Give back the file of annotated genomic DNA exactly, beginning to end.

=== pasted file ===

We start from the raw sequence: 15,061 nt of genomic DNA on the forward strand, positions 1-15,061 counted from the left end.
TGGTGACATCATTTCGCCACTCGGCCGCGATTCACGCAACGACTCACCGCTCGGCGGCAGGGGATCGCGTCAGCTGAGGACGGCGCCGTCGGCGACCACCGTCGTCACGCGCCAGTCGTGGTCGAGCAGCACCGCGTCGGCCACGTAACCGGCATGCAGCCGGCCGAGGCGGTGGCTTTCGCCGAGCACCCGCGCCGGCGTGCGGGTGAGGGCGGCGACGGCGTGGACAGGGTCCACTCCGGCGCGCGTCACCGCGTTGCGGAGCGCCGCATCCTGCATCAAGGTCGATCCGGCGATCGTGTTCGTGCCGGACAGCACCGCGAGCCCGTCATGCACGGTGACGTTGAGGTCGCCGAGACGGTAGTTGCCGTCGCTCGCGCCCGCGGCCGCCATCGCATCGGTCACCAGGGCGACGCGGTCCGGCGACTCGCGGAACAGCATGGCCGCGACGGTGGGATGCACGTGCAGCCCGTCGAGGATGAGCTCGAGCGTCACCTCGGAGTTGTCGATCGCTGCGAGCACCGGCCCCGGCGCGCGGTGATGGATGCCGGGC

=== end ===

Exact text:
We start from the raw sequence: 15,061 nt of genomic DNA on the forward strand, positions 1-15,061 counted from the left end.
TGGTGACATCATTTCGCCACTCGGCCGCGATTCACGCAACGACTCACCGCTCGGCGGCAGGGGATCGCGTCAGCTGAGGACGGCGCCGTCGGCGACCACCGTCGTCACGCGCCAGTCGTGGTCGAGCAGCACCGCGTCGGCCACGTAACCGGCATGCAGCCGGCCGAGGCGGTGGCTTTCGCCGAGCACCCGCGCCGGCGTGCGGGTGAGGGCGGCGACGGCGTGGACAGGGTCCACTCCGGCGCGCGTCACCGCGTTGCGGAGCGCCGCATCCTGCATCAAGGTCGATCCGGCGATCGTGTTCGTGCCGGACAGCACCGCGAGCCCGTCATGCACGGTGACGTTGAGGTCGCCGAGACGGTAGTTGCCGTCGCTCGCGCCCGCGGCCGCCATCGCATCGGTCACCAGGGCGACGCGGTCCGGCGACTCGCGGAACAGCATGGCCGCGACGGTGGGATGCACGTGCAGCCCGTCGAGGATGAGCTCGAGCGTCACCTCGGAGTTGTCGATCGCTGCGAGCACCGGCCCCGGCGCGCGGTGATGGATGCCGGGC